Featuring 1:64 scale diecast vehicles of all makes and models.

Monday, March 30, 2009

Summer Toyota Celica LB Turbo GR.5 Restoration

Summer Metal Products Manufacturing, Ltd., began making 1:64 scale toy diecast vehicles in the mid-1970's and marketed them under the name Summer (SM). Their first cars released used the numbers S671 through S698, starting approximately 1976-1978. Later in the same decade, they came out with their second group of vehicles using the numbers S8001 through S8108. It is from this second group and time period that the title car of this post first joined my collection. By 1980, my collection consisted of only two Summer vehicles, both acquired around the same time. The first one was a silver 1962 Rolls-Royce Silver Cloud III, with the base number S692. It is pictured below:

Knowing that the numbering system they used for their first run of cars ended at S698, I noticed that my Rolls-Royce was among their final castings in this group. In fact, it was the next to last release in that first collection. The other car I purchased was the Toyota Celica LB Turbo GR.5, with the base number S8001. Seeing as how it was the first casting in the second list of numbers they used, it made sense to me that I got them both around the same time and that they had both been released close together. The Roll-Royce still looks like the picture above, but the Toyota Celica suffered more abuse. I suppose it was bias on my part that saw me treating the Rolls-Royce with more care than a Toyota. Through the early years I had it, the paint faded and chipped off in several places and the adhesive paper decals it had come with became very worn. Perhaps the paint on this first version wasn't as sturdy or something. Anyway, I decided to customize my Toyota and repaint it a bright red. Here is what it looked like for that first "restoration" attempt:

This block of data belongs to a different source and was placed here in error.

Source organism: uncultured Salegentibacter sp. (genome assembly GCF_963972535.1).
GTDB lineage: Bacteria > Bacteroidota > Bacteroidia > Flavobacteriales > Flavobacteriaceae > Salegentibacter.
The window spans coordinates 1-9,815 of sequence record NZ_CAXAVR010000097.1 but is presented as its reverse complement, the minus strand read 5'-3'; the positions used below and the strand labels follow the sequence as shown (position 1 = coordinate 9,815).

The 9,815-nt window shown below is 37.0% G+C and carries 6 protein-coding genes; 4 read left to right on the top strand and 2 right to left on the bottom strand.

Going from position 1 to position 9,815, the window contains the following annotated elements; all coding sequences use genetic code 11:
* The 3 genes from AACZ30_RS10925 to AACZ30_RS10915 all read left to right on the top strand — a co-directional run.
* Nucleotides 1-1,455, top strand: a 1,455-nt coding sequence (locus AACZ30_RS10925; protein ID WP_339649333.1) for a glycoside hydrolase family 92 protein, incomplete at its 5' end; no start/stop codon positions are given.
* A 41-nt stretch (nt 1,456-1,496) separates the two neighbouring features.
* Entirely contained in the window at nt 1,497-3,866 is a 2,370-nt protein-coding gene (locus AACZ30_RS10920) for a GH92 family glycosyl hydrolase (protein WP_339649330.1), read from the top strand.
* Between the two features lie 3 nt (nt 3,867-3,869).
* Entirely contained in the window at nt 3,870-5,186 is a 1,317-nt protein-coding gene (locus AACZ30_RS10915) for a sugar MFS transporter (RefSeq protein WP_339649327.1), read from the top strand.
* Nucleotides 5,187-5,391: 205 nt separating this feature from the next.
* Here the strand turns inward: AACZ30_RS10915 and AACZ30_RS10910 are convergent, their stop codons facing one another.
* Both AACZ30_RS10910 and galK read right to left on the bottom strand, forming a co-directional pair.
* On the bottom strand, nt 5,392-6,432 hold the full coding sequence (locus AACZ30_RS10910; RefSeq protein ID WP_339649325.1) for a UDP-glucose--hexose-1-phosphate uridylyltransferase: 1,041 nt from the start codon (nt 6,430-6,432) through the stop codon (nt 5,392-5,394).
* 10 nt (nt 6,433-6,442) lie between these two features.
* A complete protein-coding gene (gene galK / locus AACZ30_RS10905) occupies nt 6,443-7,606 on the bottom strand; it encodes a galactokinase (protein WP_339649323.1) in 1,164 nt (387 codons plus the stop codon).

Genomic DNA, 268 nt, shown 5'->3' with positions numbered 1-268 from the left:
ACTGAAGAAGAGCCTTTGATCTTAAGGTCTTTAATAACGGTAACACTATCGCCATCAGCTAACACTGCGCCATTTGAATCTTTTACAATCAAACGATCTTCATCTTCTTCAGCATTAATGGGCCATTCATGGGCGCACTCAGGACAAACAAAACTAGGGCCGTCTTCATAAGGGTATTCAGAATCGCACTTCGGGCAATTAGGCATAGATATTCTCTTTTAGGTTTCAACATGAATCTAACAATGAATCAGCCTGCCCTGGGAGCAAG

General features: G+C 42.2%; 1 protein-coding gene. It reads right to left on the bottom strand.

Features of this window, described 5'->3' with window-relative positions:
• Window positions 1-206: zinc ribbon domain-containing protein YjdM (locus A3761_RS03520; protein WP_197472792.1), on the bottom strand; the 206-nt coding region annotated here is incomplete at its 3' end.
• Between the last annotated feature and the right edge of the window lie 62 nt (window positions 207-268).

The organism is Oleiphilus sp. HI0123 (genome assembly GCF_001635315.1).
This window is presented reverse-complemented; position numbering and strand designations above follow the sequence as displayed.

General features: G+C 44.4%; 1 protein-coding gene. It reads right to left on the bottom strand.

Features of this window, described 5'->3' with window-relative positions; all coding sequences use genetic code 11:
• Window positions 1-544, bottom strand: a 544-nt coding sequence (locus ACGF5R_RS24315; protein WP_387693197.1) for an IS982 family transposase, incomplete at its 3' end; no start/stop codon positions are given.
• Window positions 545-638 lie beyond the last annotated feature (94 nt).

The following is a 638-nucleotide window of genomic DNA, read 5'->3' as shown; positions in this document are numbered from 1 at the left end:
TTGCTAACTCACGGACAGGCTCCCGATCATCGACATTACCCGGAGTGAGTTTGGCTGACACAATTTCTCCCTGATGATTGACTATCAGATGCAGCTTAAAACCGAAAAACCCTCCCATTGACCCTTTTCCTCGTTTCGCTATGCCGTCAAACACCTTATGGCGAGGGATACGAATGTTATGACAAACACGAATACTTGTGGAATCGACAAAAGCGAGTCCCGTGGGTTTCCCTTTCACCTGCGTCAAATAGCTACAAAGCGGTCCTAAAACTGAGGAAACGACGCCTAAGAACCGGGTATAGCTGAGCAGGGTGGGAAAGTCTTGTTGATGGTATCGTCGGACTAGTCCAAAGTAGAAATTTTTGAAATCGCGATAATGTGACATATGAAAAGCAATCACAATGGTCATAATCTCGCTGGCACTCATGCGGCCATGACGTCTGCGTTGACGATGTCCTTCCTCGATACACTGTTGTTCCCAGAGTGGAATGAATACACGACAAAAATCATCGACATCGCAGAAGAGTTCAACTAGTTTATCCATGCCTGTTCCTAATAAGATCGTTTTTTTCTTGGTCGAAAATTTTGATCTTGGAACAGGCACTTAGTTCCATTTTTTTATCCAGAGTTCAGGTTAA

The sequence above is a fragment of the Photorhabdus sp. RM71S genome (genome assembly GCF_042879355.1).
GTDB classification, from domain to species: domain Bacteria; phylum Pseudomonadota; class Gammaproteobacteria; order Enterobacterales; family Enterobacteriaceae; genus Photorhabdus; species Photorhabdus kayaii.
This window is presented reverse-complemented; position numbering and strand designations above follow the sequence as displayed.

When it was originally released, it was blue and had a racing theme with decals that consisted of a number "1" and Esso sponsorship. Over time, my original car became so worn it looked a lot like this other one now in my collection:

I have also seen this same Toyota Celica with different decals, real tampos this time, and sporting the number "12" and Marlboro sponsorship. This model looks like this:

The reason I know that mine was the earlier release is by examining the base of both of these models closely. The first one, the Esso "1," has a base that shows the Summer logo, the model number, the name of the car and where it was made - "Made in Hong Kong. " The second release, the Marlboro "12," has had the name of the car and the country of manufacture routed out of the original mold. To me, that signifies that it is a later release rather than earlier. I'm told by Steve Masson that the reason the name was removed from the bottom of the car is probable licensing issues with Toyota. That makes sense, now that I think about it. Compare both bases and see what I mean: